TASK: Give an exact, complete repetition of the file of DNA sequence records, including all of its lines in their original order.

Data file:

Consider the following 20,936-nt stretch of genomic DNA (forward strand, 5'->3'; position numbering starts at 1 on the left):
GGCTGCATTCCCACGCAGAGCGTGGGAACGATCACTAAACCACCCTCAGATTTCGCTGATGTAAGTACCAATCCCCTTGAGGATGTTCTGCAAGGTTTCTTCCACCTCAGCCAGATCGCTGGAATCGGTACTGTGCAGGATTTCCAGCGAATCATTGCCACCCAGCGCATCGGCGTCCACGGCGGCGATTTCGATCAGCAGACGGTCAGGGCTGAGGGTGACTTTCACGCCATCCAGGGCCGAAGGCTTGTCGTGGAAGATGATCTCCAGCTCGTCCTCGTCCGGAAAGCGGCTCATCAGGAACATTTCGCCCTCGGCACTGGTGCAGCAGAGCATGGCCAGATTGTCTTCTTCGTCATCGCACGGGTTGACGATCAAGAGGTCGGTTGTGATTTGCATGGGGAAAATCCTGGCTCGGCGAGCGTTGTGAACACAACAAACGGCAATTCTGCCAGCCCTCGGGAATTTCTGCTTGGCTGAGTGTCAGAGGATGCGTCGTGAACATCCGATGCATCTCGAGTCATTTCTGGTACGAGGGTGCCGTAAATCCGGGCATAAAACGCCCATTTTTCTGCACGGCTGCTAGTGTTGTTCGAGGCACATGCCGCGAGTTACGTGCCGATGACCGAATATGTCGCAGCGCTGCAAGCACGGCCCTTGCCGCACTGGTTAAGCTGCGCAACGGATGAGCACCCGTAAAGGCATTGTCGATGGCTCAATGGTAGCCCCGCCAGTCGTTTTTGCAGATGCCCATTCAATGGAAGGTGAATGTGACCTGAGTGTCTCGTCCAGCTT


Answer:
Consider the following 20,936-nt stretch of genomic DNA (forward strand, 5'->3'; position numbering starts at 1 on the left):
GGCTGCATTCCCACGCAGAGCGTGGGAACGATCACTAAACCACCCTCAGATTTCGCTGATGTAAGTACCAATCCCCTTGAGGATGTTCTGCAAGGTTTCTTCCACCTCAGCCAGATCGCTGGAATCGGTACTGTGCAGGATTTCCAGCGAATCATTGCCACCCAGCGCATCGGCGTCCACGGCGGCGATTTCGATCAGCAGACGGTCAGGGCTGAGGGTGACTTTCACGCCATCCAGGGCCGAAGGCTTGTCGTGGAAGATGATCTCCAGCTCGTCCTCGTCCGGAAAGCGGCTCATCAGGAACATTTCGCCCTCGGCACTGGTGCAGCAGAGCATGGCCAGATTGTCTTCTTCGTCATCGCACGGGTTGACGATCAAGAGGTCGGTTGTGATTTGCATGGGGAAAATCCTGGCTCGGCGAGCGTTGTGAACACAACAAACGGCAATTCTGCCAGCCCTCGGGAATTTCTGCTTGGCTGAGTGTCAGAGGATGCGTCGTGAACATCCGATGCATCTCGAGTCATTTCTGGTACGAGGGTGCCGTAAATCCGGGCATAAAACGCCCATTTTTCTGCACGGCTGCTAGTGTTGTTCGAGGCACATGCCGCGAGTTACGTGCCGATGACCGAATATGTCGCAGCGCTGCAAGCACGGCCCTTGCCGCACTGGTTAAGCTGCGCAACGGATGAGCACCCGTAAAGGCATTGTCGATGGCTCAATGGTAGCCCCGCCAGTCGTTTTTGCAGATGCCCATTCAATGGAAGGTGAATGTGACCTGAGTGTCTCGTCCAGCTT